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Dear Life by Alice Munro: A collection of highs and lows

If Munro’s relationship with the short story is, for the most part, blissfully happy, her relationship with the story collection is prone to highs and lows, writes Leo Robson.

Dear Life
Alice Munro
Chatto & Windus, 336pp, £18.99

Alice Munro’s 13th collection of short stories takes its title from a sentence that occurs on the penultimate page, in the last of four not-quite- rewarding “not quite stories” about the writer’s childhood that come after the ten very-much stories that make up the bulk of the book. The late position of the phrase and the mundanity of its deployment (“My mother had grabbed me up, as she said, for dear life”) suggest that Munro wants her title to inspire broader associations – life as precious and fragile, or as a familiar old friend, or as the recipient of a letter from a child: “Dear Life, please make mummy stop crying.”

Another phrase from the same not-quite story has a greater impact in context and a more cohesive range of resonance beyond it. Writing as far as we can tell in her own voice, Munro uses a memory of one of her neighbours in the southern Ontario village where she grew up to acknowledge the discrepancy that exists, despite appearances, between what she experienced and how she writes: “Roly Grain, his name was, and he does not have any further part in what I’m writing now, in spite of his troll’s name, because this is not a story, only life.”

Munro is so often praised for her clear-water qualities, for offering a sense of “unmediated access to life”, that readers might be surprised to discover the presence in her stories not just of artifice and manipulation but of sociological curiosity, mischievous humour and a narrative charge. All of these are on display in “Corrie”, a thriller-ish tale about an affair between a married architect and the daughter of a factory owner that moves briskly from set-up to payoff, asking as it goes delicate questions about the impact of class, politics and religion on personal morality. The Roly Grain who marks this out as a story and not life is Lillian Wolfe, introduced ever so slyly as the woman “in charge of the fires” at Corrie’s house but who soon emerges as the possessor of just enough knowledge to complicate things for the central couple. Later on, a man called Jimmy Cousins, whom we have met in what seemed like passing as the man who cuts the grass outside a library, becomes suddenly relevant, as a bringer of local news.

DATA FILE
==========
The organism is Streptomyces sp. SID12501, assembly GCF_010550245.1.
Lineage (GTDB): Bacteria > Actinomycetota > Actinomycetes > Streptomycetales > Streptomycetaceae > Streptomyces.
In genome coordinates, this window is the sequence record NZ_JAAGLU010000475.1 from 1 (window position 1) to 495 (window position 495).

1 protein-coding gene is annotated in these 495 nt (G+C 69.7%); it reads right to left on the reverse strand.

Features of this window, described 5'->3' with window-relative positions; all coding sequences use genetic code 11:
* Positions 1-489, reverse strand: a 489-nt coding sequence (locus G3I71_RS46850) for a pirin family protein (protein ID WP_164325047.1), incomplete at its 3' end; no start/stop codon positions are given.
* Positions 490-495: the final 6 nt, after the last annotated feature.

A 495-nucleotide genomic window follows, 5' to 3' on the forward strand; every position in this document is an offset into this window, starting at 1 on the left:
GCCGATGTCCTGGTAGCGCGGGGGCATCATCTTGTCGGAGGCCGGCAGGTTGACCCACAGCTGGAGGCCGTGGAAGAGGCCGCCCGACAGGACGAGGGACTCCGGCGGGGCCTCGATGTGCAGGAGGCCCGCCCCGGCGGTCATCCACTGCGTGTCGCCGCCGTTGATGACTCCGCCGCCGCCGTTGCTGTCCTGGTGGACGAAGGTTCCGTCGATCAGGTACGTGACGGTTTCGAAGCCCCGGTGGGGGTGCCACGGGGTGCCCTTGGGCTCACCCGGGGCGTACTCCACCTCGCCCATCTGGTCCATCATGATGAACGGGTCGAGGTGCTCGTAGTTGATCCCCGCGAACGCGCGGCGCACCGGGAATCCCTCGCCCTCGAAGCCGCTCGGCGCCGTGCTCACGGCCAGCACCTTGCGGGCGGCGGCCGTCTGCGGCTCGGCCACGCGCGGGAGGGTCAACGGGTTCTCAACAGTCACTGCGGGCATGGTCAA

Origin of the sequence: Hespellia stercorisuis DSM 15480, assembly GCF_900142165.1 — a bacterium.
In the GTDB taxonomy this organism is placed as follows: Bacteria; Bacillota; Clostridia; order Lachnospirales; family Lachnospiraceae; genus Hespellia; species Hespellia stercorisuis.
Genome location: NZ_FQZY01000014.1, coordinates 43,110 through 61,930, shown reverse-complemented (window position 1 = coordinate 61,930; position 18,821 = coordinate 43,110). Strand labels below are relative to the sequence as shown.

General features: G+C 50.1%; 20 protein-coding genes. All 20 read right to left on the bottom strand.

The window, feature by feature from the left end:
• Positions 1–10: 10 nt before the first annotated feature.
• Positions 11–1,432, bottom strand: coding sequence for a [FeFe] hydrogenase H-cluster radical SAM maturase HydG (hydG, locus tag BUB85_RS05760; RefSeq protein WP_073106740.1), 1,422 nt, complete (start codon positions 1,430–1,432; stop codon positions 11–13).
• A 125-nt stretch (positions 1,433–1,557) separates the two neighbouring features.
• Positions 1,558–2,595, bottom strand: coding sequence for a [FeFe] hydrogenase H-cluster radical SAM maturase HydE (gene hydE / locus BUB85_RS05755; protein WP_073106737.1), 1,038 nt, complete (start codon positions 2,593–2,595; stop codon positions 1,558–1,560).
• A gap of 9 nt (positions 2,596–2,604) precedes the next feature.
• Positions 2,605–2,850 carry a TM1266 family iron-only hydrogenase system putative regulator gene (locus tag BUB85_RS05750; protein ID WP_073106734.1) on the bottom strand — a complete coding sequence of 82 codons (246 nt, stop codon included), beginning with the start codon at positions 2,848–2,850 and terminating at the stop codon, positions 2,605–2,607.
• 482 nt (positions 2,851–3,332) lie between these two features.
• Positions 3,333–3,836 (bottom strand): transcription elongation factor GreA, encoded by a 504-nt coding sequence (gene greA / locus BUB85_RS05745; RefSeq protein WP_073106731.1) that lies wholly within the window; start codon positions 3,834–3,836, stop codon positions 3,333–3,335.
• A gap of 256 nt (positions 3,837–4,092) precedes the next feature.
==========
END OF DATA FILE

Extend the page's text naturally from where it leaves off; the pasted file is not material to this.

Stories such as “Corrie” or “Train”, which charts the peregrinations of an itchy-footed ex-soldier, show that Munro has taken not a Carver-ish vow of poverty but a Chekhovian vow of luxury and ambition. The stories that work less well are those – “Gravel” is among them – that take unexpected turns of a familiar kind or that stake out their territory almost immediately and then work to inspire interest through a delayed revelation or reversal, rather than the thickening of plot and texture.

History flickers palely at the edges of most of the stories, never obtruding directly but often having a decisive impact, if not on a general way of life, then on individual lives. One of Munro’s ambitions in Dear Life is to construct a composite counter-history showing how postwar social change registered in small Canadian towns. It was a case, in her portrayal, of a gentle shaking up rather than a major overhaul. (An unwritten rule states that story-writers can only be compared to other story-writers, but Munro, with her amused irony and the sense she conveys of possessing insight on an endless spool, brings to mind Anne Tyler, the central difference being that while both excel at evoking the rural or small-town community, for Munro it serves as backdrop, for Tyler as subject.)

“Haven” takes its title from the narrator’s Aunt Dawn saying that a woman’s most important job is “making a haven for her man” – and Uncle Jasper is certainly the dominant figure in the marriage. The setting is the 1970s but the narrator, remembering herself as a girl, is sure to staunch the rush of images: “The boys’ hair was longer than it had been, but not straggling down their backs, and there didn’t seem to be an unusual amount of liberation or defiance in the air.” And though the story hinges on Aunt Dawn’s first ever act of rebellion, the terror attending it suggests that if news of feminism had reached her ears, its effect was to inspire a moment of bravery rather than to instil a sense of entitlement.